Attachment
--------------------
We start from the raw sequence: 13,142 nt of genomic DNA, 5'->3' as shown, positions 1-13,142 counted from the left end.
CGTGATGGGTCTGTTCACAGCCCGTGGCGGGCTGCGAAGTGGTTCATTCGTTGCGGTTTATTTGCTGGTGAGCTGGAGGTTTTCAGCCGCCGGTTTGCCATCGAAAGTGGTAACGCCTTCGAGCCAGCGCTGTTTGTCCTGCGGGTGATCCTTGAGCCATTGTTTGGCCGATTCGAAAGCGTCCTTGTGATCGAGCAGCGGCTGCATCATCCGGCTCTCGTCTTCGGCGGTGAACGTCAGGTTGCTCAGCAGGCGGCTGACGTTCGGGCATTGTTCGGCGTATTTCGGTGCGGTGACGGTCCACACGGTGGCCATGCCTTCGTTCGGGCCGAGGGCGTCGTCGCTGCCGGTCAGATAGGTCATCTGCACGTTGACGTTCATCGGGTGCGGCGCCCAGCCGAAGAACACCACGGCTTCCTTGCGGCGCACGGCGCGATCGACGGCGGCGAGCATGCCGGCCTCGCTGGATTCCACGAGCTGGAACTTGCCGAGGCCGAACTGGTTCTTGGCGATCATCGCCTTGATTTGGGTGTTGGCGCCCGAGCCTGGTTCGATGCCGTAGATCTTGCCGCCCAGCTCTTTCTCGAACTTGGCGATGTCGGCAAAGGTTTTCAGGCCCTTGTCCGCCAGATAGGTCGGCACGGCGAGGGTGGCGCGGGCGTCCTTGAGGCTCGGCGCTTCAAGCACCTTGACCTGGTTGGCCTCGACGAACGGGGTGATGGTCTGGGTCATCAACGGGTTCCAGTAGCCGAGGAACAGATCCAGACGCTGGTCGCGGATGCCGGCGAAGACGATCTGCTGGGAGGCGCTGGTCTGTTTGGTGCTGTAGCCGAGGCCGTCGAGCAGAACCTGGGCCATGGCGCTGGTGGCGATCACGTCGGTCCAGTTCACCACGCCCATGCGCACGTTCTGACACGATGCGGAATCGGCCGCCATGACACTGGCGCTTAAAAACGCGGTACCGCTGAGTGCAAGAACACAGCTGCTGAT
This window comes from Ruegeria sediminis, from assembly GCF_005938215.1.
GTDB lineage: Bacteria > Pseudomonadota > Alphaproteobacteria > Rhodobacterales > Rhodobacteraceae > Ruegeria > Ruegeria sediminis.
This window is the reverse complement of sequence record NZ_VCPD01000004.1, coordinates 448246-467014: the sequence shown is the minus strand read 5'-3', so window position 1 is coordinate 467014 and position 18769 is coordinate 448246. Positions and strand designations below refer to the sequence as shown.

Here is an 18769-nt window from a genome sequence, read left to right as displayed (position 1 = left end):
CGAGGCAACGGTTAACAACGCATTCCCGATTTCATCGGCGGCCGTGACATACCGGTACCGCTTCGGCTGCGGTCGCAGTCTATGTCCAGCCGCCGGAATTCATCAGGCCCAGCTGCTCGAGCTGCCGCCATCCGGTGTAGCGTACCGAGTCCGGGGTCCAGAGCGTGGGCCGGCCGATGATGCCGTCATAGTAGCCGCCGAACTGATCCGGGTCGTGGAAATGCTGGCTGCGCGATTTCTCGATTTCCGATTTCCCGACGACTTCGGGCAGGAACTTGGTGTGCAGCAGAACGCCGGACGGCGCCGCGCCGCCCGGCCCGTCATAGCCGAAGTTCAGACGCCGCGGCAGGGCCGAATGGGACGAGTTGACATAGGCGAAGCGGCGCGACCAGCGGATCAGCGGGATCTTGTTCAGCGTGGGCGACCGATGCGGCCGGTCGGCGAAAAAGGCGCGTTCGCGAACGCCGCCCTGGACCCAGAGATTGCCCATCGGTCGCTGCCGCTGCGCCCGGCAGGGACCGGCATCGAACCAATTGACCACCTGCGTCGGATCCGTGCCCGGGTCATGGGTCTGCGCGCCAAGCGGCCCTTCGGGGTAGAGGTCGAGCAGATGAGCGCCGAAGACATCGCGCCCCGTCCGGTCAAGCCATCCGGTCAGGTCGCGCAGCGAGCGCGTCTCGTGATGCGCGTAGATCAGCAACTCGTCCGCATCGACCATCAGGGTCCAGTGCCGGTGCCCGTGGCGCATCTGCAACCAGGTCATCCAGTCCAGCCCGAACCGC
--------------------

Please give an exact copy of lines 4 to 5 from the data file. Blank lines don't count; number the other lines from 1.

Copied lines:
GTDB lineage: Bacteria > Pseudomonadota > Alphaproteobacteria > Rhodobacterales > Rhodobacteraceae > Ruegeria > Ruegeria sediminis.
This window is the reverse complement of sequence record NZ_VCPD01000004.1, coordinates 448246-467014: the sequence shown is the minus strand read 5'-3', so window position 1 is coordinate 467014 and position 18769 is coordinate 448246. Positions and strand designations below refer to the sequence as shown.